Nursing head achieved major education reforms.For 12 years--from 1966 till 1978--Shirley Bohm (nee Lowe) held the most senior nursing position in New Zealand New Zealand (zē`lənd), island country (2005 est. pop. 4,035,000), 104,454 sq mi (270,534 sq km), in the S Pacific Ocean, over 1,000 mi (1,600 km) SE of Australia. The capital is Wellington; the largest city and leading port is Auckland. and was the most senior woman in a male-dominated public service. Registered as a general nurse at Dunedin in 1948, Bohm gained qualifications in obstetrics and midwifery midwifery (mĭd`wī'fərē), art of assisting at childbirth. The term midwife for centuries referred to a woman who was an overseer during the process of delivery. In ancient Greece and Rome, these women had some formal training. , spending 1957 studying at Columbia University Columbia University, mainly in New York City; founded 1754 as King's College by grant of King George II; first college in New York City, fifth oldest in the United States; one of the eight Ivy League institutions. in New York New York, state, United States
New York, Middle Atlantic state of the United States. It is bordered by Vermont, Massachusetts, Connecticut, and the Atlantic Ocean (E), New Jersey and Pennsylvania (S), Lakes Erie and Ontario and the Canadian province of . She was matron of Dunedin's Parkside Hospital and then principal tutor of the Otago Hospital Board's nursing school before being shoulder tapped for a job in the Health Department's health research and planning unit in Wellington.
Appointed Division of Nursing director four years later, and supported by Director-General of Health Douglas Kennedy Douglas Kennedy can refer to:
Shortcomings may also be:
During this time, the Nurses' and Midwives' Board was part of the Nursing Division, with Bohm holding the position of nursing registrar. Gradually, Bohm untangled the roles of the registration authority, the Department of Health and the New Zealand Nurses' Association.
By 1972 Bohm had gained the support of key people in the Health Department and Government for the transfer of nursing education to general education. She was convinced it was not safe for New Zealanders This is a list of well-known people associated with New Zealand.
n philosophy of nursing that seeks to facilitate patient healing by creating a caring, interactive atmosphere; incorporates energy field principles, patient em-powerment, scientific knowledge, and personal interaction to assist patients needs.
In 1972, Government approved the first two comprehensive nursing programmes at Wellington and Christchurch Technical Institutes. University nursing programmes were also started at Massey and Victoria Universities. At the same time, nursing services were reformed to prepare for the phasing out of the student work force and the establishment of new nursing structures for providing services with a qualified work force.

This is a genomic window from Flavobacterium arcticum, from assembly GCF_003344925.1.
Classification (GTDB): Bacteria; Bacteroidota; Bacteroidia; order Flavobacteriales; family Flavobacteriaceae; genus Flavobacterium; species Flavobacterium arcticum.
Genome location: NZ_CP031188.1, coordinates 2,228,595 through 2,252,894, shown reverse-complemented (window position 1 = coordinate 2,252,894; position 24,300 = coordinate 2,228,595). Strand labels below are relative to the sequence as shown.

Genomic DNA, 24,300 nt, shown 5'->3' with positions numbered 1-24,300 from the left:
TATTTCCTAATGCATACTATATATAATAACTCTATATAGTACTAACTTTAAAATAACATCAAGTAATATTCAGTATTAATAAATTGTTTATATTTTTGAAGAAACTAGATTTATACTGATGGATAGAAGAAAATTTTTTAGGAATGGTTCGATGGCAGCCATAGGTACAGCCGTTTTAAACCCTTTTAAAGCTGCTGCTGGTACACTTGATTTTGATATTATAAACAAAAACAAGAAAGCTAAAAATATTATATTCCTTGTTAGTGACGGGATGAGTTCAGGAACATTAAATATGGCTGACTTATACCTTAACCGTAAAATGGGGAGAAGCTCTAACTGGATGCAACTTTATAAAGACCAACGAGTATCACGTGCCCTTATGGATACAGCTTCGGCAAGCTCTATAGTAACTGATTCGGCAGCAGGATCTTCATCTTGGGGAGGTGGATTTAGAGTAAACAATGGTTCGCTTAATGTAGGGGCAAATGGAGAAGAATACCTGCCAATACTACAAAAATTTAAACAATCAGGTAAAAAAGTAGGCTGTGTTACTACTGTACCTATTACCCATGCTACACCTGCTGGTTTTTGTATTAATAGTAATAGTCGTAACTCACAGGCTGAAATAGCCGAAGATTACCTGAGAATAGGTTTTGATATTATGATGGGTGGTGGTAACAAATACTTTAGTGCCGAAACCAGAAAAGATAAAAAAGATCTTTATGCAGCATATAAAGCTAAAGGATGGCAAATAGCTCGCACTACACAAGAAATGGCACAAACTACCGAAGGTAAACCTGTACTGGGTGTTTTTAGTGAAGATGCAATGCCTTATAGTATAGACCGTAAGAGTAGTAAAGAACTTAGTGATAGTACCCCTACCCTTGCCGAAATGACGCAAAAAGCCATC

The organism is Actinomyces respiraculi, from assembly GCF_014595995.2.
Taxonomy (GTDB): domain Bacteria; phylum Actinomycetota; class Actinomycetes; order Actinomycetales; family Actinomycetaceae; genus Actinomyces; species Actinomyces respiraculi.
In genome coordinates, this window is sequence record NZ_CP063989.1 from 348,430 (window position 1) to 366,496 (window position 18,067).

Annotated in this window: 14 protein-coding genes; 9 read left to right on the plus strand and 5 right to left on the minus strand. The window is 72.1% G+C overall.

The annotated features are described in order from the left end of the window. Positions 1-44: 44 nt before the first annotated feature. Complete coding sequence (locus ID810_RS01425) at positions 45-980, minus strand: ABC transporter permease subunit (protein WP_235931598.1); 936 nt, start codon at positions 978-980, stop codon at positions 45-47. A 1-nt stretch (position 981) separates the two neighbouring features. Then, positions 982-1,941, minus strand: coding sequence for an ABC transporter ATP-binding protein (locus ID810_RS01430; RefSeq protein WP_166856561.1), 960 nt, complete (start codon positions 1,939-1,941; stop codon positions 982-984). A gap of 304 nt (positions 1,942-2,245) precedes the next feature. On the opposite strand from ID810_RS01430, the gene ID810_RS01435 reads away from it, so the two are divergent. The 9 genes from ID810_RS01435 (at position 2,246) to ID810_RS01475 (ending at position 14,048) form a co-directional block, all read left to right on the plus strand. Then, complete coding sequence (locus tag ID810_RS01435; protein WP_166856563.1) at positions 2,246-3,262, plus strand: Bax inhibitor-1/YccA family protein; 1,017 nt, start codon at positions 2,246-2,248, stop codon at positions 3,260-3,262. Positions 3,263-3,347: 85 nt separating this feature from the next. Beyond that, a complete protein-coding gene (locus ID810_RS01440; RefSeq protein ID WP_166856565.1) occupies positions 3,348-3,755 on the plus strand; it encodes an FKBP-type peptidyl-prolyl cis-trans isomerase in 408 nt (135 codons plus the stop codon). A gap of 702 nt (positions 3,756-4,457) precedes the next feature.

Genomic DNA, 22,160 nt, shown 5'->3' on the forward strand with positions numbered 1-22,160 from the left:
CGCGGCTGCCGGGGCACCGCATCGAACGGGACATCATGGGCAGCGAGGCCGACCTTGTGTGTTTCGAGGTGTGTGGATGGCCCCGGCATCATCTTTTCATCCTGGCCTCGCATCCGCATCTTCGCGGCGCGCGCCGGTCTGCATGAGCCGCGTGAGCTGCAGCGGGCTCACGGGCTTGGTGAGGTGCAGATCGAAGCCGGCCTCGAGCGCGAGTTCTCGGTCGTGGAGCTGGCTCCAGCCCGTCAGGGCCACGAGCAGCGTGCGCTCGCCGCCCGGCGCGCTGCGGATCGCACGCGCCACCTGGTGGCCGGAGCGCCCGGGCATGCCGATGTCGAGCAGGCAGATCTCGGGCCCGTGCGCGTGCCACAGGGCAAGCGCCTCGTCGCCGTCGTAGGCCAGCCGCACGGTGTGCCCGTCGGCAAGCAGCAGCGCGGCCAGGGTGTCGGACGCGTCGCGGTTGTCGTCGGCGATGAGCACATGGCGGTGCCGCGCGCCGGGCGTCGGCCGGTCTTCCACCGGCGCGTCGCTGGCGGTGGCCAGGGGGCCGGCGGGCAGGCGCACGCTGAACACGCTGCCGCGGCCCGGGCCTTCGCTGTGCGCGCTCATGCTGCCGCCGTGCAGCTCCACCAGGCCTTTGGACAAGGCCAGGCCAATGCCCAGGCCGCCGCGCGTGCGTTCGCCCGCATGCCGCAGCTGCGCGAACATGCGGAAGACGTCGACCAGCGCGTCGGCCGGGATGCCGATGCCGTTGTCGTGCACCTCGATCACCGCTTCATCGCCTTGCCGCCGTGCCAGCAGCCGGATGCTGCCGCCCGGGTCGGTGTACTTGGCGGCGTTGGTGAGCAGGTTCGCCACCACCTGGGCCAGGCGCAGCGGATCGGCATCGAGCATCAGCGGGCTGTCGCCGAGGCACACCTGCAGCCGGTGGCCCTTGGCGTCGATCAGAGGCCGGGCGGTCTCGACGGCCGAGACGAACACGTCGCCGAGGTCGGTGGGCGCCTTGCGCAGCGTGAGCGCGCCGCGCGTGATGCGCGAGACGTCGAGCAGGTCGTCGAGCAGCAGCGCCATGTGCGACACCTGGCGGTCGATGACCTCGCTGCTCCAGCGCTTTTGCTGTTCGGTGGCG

Change of this scale was unprecedented in the health service. However, Bohm's well researched case for change and her skilled advocacy gradually convinced people that change had to occur. Bohm retired in 1978, by which time the reforms she started were well entrenched en·trench also in·trench
v. en·trenched, en·trench·ing, en·trench·es
1. To provide with a trench, especially for the purpose of fortifying or defending.
2. . She retired to the Hawke's Bay, receiving an OBE in 1979, and kept a watching brief on the progress of the changes. She was delighted when, last year, public sector nurses gained salary increases commensurate with their role in today's health service, and during her recent hospitalisation expressed great satisfaction with the high quality of nursing care delivered by today's nurses. Bohm was a clear thinker and a woman of great strength, courage and determination. She was also an elegant woman with a warm and charming manner, and is remembered with admiration and affection by all those who knew and worked with her.
At a time when senior nurses were single women, most still living in nurses' homes, she defied tradition and married John Bohm in 1967 at the age of 45, becoming a proud mother and grandmother to his family. She remained active in her community and, until very recently, worked voluntarily at the Hastings Citizens Advice Bureau A Citizens Advice Bureau (CAB) is one of a network of independent charities throughout the UK that give free, confidential information and advice to help people sort out their money, legal, consumer and other problems. .
Bohm died in Hastings in February, aged 83.
Information provided by Margaret Bazley, Nan Kinross, Elsie Boyd, Jean Sutherland, Margaret Thompson and Joan Sullivan.